But even before the injury, this wasn’t the same level of hatred that had been reserved for LeBron before in Cleveland. In part because LeBron handled his exit poorly (not that Irving was smooth, but there were no television shows to broadcast the decision) and LeBron was the native son seen as deserting his family. It was different.

Kyrie Irving had 22 points but, with LeBron guarding him, missed a three-pointer to tie the game, and the Cavaliers won 102-99.

NBA Three Things to Know: Gordon Hayward goes down, Warriors stumble

1 Comment

Every night in the NBA there is a lot to unpack, like a good Star Wars movie (so not “Phantom Menace”). Every morning we will give you the three things you need to know from the last 24 hours in the NBA. That starts with a wild opening night.

1) Celtics season turned upside down with traumatic Gordon Hayward injury. Just 5:15 into his first game as a Celtic, Gordon Hayward suffered as gruesome an injury as you will see on the basketball court — he landed awkwardly on an alley-oop attempt and his ankle was caught under him, ultimately twisting sideways in a way the foot was not meant to do. He suffered a dislocated ankle and a fractured tibia and was instantly flown back to Boston for more evaluation and eventual surgery on the foot.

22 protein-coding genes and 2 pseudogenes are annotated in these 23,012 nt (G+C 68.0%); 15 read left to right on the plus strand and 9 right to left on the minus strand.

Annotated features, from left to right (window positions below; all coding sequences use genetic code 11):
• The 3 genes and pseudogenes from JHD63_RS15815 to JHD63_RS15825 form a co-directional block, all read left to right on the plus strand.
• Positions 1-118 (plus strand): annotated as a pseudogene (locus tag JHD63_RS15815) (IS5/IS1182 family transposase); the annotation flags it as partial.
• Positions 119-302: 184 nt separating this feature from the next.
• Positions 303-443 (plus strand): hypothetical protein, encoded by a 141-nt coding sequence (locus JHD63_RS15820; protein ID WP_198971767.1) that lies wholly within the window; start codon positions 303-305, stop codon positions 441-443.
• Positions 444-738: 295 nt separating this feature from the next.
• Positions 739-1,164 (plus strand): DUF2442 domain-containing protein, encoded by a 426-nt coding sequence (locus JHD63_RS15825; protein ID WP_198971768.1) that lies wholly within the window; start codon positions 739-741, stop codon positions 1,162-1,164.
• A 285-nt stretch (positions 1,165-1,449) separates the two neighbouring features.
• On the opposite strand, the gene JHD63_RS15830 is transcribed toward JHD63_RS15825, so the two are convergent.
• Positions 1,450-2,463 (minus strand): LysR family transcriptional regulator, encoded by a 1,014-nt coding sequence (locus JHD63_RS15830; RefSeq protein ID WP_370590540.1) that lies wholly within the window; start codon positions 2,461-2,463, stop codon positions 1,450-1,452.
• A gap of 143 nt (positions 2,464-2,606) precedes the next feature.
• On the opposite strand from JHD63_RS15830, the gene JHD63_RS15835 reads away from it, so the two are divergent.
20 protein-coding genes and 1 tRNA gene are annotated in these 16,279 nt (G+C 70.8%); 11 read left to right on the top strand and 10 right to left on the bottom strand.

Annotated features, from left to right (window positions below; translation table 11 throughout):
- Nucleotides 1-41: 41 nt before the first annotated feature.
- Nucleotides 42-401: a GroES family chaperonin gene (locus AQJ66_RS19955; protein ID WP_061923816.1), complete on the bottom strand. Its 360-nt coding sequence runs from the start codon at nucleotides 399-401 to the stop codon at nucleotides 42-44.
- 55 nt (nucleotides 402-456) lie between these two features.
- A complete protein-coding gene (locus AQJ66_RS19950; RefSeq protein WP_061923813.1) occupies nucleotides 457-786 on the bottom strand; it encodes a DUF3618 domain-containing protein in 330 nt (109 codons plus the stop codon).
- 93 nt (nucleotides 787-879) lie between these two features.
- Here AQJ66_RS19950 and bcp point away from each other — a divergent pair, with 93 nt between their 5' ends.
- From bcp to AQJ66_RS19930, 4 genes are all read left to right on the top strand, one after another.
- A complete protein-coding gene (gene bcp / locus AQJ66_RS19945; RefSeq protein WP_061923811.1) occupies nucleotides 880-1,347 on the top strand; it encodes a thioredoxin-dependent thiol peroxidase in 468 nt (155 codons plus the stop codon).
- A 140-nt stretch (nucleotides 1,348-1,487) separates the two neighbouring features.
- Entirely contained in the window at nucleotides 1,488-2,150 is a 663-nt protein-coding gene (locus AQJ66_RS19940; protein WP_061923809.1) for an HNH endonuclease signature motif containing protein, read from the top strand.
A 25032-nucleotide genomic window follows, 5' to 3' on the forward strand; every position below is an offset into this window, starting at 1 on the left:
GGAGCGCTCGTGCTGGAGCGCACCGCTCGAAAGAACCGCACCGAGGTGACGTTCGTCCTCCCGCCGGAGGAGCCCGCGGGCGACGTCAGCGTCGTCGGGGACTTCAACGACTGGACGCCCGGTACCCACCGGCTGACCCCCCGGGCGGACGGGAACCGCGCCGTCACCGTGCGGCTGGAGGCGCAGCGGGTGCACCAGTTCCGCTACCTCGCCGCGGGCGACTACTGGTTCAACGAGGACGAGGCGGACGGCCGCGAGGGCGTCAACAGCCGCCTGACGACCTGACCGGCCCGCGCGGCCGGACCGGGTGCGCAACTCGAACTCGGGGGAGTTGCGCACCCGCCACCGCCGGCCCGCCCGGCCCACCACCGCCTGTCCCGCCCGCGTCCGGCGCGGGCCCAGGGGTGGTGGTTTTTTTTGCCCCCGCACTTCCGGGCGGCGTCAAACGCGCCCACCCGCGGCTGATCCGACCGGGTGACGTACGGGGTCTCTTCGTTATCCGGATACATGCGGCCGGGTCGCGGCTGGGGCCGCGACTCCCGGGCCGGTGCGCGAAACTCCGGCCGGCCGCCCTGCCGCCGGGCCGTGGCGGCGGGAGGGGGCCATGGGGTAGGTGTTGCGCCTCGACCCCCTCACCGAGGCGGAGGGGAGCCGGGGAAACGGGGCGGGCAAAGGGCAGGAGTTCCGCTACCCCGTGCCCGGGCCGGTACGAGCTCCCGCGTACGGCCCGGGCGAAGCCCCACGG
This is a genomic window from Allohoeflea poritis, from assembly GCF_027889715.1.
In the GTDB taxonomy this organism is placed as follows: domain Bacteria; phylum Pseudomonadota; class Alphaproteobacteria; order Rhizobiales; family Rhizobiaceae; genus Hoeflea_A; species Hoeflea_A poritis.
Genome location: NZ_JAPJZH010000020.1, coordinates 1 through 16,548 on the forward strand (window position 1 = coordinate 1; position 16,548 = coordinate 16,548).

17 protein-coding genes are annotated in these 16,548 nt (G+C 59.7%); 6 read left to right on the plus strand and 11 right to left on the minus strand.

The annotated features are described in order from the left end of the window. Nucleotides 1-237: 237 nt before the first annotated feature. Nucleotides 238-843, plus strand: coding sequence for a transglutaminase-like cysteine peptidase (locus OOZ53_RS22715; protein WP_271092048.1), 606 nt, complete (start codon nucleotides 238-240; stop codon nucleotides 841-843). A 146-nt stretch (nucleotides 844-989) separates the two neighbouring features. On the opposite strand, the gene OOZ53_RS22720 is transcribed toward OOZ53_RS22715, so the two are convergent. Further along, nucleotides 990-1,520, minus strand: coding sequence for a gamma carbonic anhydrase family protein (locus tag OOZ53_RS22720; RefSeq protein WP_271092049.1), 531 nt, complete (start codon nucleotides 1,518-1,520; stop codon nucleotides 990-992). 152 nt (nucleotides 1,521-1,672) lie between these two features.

There is no timeline yet on his recovery, and while some reports out of Boston suggested a sixth-month window that could have him back for the playoffs, that seems optimistic. We don’t know what the doctors will decide, but the Celtics and their Big Kahuna Danny Ainge have always thought long term, about contending not this season but in future ones, and they are not going to rush Hayward back for this postseason. I wish him the best in his recovery, but I’d be surprised to see him this year.